Think of her confession again. It’s truly self-deprecating. When she professes Jesus as Lord, the Son of David, she is setting aside her ethnic heritage, her gods, and her very identity. She denies the Baals and Ashtaroth of her ancestors, choosing instead to bow down before Yahweh, the God of Israel. Yet she acknowledges that she is not part of the people of God and stands outside of the blessings of the covenant. In effect, she admits that she is nothing, completely undeserving of anything the Messiah has to offer. She accomplishes the destruction of her Canaanite self that the Israelites were unable to do.
She can do nothing but agree with Jesus’ humiliating words: “Yes Lord, I am a dog. But even the dogs eat the crumbs from the Master’s table.” She has only a demonized daughter, a humble heart, and a belief in the infinite mercy of a God not her own. It’s a long-shot, but she’s counting on Jesus to open up the kingdom to those beyond the Israelites—even to the Canaanite canines.
She would prove to be right. Her humble words tugged at Jesus’ heart, for he himself was the embodiment of humility. Descending from his heavenly throne, he became man, suffered, and died for the life of the world. Born in a no-name town to a no-name woman, he knew only the poor and simple, living a life so ordinary and unnoticed that even those nearest him could not have known that God himself was dwelling in their midst.
Jesus’ humiliation would reach its pinnacle on that Good Friday in the humility of the cross. He would ache with the hurt of rejection and denial. He would endure the humiliating insults of his captors, mockingly clad in purple and crowned with thorns. He alone would suffer the silence of God.
But his humiliation was not without a divine purpose. Jesus sank to such depths of suffering in order to bring you up to his holy mountain. “All we like sheep have gone astray.” But our Good Shepherd has sought the least, the last, and the lost from the far corners of the world. He has hemmed in his flock and safeguarded us in his fold, which is the Church. Even more, he’s welcomed in us wolves and given us snow-white sheep’s clothing. He has made us joyful, and gathered us into his house of prayer.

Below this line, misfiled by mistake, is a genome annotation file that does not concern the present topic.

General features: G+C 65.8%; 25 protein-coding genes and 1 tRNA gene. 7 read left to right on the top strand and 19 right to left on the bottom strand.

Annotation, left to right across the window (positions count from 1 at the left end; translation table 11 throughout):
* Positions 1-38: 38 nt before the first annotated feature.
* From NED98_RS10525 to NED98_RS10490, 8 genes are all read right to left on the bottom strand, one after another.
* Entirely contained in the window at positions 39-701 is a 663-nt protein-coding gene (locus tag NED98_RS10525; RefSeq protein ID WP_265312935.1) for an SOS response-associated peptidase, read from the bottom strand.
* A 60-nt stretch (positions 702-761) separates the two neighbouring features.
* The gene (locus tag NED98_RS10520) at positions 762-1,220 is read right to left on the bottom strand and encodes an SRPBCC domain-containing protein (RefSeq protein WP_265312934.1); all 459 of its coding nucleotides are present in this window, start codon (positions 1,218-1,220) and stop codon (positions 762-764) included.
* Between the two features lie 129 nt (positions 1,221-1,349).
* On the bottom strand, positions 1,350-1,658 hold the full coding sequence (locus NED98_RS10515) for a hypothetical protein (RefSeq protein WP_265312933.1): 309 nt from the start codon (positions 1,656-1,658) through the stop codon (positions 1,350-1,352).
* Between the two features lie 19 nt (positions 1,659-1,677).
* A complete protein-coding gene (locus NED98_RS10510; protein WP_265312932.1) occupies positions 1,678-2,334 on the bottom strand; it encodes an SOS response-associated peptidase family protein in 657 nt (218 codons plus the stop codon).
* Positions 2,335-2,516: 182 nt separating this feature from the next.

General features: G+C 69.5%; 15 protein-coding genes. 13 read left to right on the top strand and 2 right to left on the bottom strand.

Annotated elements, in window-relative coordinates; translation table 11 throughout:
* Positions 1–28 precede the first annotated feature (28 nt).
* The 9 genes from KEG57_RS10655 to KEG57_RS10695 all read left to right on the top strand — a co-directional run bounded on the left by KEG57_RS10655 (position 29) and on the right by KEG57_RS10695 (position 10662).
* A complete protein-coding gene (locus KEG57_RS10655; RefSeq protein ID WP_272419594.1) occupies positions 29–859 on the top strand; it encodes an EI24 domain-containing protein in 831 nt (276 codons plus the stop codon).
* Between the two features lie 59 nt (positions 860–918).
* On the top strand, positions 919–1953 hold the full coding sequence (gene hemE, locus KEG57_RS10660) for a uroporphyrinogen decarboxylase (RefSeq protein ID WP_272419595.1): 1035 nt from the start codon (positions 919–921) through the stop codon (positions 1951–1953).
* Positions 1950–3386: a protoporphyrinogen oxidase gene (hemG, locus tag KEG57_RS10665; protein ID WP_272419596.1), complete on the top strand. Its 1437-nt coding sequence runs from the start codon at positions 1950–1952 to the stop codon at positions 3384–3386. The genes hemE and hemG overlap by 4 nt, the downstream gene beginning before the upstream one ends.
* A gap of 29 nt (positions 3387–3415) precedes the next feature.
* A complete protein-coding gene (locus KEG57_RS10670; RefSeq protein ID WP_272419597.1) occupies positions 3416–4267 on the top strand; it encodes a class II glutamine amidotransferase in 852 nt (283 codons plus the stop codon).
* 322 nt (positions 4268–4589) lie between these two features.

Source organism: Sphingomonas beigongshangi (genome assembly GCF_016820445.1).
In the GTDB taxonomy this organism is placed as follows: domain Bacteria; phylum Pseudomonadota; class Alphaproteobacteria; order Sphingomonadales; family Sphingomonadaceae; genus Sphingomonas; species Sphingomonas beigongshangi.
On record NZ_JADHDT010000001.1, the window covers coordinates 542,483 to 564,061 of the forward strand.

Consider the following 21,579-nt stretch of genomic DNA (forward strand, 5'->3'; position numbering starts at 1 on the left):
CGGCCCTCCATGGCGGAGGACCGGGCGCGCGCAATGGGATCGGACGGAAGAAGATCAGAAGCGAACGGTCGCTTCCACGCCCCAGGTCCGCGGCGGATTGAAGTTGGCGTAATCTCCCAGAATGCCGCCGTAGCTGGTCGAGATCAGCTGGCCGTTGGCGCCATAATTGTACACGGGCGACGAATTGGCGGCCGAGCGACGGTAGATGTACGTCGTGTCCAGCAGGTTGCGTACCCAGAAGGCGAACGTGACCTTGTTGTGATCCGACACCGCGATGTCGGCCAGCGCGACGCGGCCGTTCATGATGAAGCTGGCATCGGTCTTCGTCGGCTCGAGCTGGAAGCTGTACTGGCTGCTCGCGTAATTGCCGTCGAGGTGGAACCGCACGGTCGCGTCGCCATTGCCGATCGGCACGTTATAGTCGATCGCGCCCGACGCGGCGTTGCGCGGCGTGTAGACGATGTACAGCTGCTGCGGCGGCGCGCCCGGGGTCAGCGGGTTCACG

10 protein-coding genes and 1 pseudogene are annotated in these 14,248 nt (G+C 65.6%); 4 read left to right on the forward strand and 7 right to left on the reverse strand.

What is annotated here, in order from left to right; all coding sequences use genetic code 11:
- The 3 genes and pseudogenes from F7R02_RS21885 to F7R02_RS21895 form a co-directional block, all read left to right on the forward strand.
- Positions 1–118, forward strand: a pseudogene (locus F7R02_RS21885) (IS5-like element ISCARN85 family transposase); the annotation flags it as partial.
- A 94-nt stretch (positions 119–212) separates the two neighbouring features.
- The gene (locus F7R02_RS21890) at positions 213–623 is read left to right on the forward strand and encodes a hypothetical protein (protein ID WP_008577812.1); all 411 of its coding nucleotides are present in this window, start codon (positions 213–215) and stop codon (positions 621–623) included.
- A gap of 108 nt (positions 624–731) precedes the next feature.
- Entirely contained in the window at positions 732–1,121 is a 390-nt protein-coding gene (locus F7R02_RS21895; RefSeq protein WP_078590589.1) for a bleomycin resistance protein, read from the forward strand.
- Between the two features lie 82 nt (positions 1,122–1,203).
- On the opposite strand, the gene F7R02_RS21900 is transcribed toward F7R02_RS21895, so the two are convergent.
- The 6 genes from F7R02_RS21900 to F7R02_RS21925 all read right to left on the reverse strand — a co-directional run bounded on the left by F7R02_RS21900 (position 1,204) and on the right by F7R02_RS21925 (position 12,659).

Jesus could have chosen to be born into luxury and power, to recreate on earth his heavenly throne. But souls are not won by wealth, or by sword-wielding, or by legislating hope into the hearts of the people. Instead, Jesus gathers us in unwittingly; he brings together his flock in simple and unsuspecting ways. No pomp. No flair. Only a few words, a few drops of water. Simple crumbs and a sip of wine. Yet in such humble means we are given life in all its fullness. Jesus has come down and placed his salvation within our reach.
We take our cues from this dear Canaanite woman. We accept that we are lost sheep and scrounging dogs. We put to death the identities and idols that have taken hold of us. We approach our Lord with humble hearts and confess our worthlessness. We stand with dogged persistence when faced with his silence. We bow down when he strikes us with the humiliating truth of our sinfulness. We rejoice in his healing gift of forgiveness. We keep justice, do righteousness, and walk obedient to his Word. For he has placed in our hearts a resolute faith, and given us mouths that humbly confess a need for mercy, a need for healing, a need for food which only God can give.
And so we receive with joy the salvation of God and his righteousness, which have been revealed in Christ. He is our strength and our shield, and he hears the voice of our pleas for mercy. We delight in his gifts and patiently await the day when he will gather us to his holy mountain where we will know joy without end.
In the name of Jesus. Amen.